Research in developing countries: the inside track

For any researcher, making a name for yourself and developing a solid portfolio of work is no easy task. Yet it is all the more difficult for those in developing countries, where access to the highest quality facilities is not always possible. We asked a selection of researchers from developing countries to talk about their challenges, and offer some advice for others in similar positions.

Veena Srinivassan, India
Co-author, Prediction in a socio-hydrological world

 

Mpho Ngoepe, South Africa
Author, Archival orthodoxy of post-custodial realities for digital records in South Africa

 

Christopher Isike, South Africa
Co-author, The Discordant Soft Power Tunes of South Africa’s Withdrawal from the ICC

 

Suzy Graham, South Africa
Author, Drivers of the Foreign Policies of Southern African Small States

 

Sola Ogunnubi, South Africa
Co-author, The Discordant Soft Power Tunes of South Africa’s Withdrawal from the ICC

 


What are the key challenges you have faced as a researcher in a developing country?

VS: I have found that research in the developing world is often a watered-down imitation of what’s published in the West. Frequently, there is no link between the science being done and the real-world conditions in which it is applied. Scholars are increasingly specialized in narrow disciplinary topic areas, which can produce very specialist articles with no connection to public discourse.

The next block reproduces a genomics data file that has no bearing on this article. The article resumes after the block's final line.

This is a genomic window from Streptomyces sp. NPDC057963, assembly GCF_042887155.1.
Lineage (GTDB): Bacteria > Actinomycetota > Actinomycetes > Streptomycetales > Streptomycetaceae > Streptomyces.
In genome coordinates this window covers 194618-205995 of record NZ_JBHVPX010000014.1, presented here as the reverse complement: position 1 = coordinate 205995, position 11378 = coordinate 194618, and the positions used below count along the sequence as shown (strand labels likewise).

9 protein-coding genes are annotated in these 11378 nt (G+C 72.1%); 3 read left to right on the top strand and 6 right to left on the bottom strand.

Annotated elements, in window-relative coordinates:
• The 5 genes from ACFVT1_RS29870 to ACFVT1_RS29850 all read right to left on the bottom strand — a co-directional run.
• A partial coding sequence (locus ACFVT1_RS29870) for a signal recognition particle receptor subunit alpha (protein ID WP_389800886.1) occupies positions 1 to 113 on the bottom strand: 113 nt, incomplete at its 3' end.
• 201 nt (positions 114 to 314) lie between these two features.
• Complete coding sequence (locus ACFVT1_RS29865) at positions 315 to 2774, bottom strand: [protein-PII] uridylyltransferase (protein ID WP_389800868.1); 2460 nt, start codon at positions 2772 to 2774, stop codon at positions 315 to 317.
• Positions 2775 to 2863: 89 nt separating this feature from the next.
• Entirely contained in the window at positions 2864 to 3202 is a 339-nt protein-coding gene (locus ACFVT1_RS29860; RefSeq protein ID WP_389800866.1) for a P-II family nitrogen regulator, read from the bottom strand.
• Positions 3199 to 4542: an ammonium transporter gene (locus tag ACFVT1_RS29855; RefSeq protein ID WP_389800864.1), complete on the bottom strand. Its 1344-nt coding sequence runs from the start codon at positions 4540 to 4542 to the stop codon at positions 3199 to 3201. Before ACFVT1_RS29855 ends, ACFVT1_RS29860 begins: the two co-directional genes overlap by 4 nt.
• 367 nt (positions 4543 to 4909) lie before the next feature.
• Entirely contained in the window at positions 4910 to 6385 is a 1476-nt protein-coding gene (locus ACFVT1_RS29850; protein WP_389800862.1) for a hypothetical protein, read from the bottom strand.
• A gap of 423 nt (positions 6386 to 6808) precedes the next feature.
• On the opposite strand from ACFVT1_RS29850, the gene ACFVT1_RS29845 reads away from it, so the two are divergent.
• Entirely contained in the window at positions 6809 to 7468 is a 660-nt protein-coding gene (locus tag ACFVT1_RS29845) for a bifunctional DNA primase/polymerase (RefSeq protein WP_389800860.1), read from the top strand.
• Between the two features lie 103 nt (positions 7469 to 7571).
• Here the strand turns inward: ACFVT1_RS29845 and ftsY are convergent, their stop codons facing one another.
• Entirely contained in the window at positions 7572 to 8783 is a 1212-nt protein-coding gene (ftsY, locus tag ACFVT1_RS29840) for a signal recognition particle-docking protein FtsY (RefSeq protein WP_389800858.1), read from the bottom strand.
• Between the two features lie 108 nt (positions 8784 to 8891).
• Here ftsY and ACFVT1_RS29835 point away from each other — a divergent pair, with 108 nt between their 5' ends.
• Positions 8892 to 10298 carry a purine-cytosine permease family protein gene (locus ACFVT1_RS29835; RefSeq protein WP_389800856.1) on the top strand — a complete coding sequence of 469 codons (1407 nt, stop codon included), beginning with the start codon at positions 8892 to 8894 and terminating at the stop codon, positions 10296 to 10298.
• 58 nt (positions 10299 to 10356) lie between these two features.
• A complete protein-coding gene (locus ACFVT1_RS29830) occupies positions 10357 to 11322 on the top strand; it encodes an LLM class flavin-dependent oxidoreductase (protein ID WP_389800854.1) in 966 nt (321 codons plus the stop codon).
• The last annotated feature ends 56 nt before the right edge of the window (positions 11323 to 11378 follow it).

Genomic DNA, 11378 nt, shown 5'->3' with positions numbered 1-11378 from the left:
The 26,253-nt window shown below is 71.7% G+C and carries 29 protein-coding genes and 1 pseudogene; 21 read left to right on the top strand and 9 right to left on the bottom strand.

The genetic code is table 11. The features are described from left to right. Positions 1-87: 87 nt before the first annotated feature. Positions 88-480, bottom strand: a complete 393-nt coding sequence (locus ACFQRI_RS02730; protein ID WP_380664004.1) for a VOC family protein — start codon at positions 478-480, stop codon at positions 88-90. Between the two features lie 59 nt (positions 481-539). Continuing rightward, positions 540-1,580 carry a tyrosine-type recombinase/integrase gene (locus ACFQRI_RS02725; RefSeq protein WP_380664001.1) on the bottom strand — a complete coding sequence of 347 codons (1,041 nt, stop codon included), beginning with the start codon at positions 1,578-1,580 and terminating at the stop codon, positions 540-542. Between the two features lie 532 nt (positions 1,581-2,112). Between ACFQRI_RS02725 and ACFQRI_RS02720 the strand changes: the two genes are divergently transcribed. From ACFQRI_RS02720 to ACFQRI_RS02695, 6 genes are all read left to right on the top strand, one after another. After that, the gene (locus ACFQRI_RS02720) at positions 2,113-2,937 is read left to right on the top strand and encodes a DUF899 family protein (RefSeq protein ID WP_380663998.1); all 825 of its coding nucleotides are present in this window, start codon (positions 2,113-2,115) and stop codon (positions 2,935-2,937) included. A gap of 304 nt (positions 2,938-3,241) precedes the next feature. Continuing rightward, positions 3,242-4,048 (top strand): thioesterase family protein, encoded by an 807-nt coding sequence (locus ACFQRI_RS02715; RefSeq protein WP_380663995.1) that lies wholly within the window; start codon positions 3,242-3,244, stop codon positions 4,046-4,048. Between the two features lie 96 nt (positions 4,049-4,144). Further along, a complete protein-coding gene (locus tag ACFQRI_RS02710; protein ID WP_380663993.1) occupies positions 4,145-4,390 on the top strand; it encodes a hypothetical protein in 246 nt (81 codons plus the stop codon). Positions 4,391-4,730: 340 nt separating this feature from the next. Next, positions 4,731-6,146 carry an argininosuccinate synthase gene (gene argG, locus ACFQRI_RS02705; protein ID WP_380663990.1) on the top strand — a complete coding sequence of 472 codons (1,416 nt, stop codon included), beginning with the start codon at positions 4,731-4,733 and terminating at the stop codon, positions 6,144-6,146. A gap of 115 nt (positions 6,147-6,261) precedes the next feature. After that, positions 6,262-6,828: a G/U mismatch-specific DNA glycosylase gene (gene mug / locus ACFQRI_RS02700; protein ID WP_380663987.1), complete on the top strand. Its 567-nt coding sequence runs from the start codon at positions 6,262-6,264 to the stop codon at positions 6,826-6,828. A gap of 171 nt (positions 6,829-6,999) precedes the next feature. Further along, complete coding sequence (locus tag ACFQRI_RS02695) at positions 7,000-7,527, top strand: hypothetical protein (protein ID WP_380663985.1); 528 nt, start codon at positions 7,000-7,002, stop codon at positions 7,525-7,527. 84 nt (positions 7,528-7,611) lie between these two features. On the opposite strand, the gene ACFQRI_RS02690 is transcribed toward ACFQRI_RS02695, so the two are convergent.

There are several reasons for this. The first lies with training: teaching departments can often force researchers into narrow research topics. Second, there is the wider demise of a field work culture in favor of computer simulation; a whole generation of young scholars has never visited the field, instead relying on (potentially flawed) secondary data for their primary research.

MN: Being a budding or even seasoned researcher in sub-Saharan Africa comes with great challenges. For example, there are only three mainstream journals in my area of interest. This made it especially difficult for me to get my work published starting out as a novice researcher. My research mainly focuses upon archives, records management, and auditing – an often marginalized field in South Africa. So I got myself a mentor and collaborated with senior researchers, which has helped me to gradually increase my confidence and start to build my publication record.

CI: As an emerging researcher, the key challenges I faced were: finding my identity and standpoint as a researcher; a lack of research funding support (more so in Nigeria); and grappling with the temptation to target quantity instead of quality.

What advice would you give to other researchers in developing countries?

VS: Make your research as relevant and practical as possible. My research philosophy is simple: to do research that is problem-driven, empirical, and interdisciplinary, then communicate the results back to stakeholders. Most importantly, I am committed to doing science that matters. This means participating in public debate to understand the critical science gaps, writing in simple language for both scientific publications and popular articles, and disseminating the research findings widely through visual media.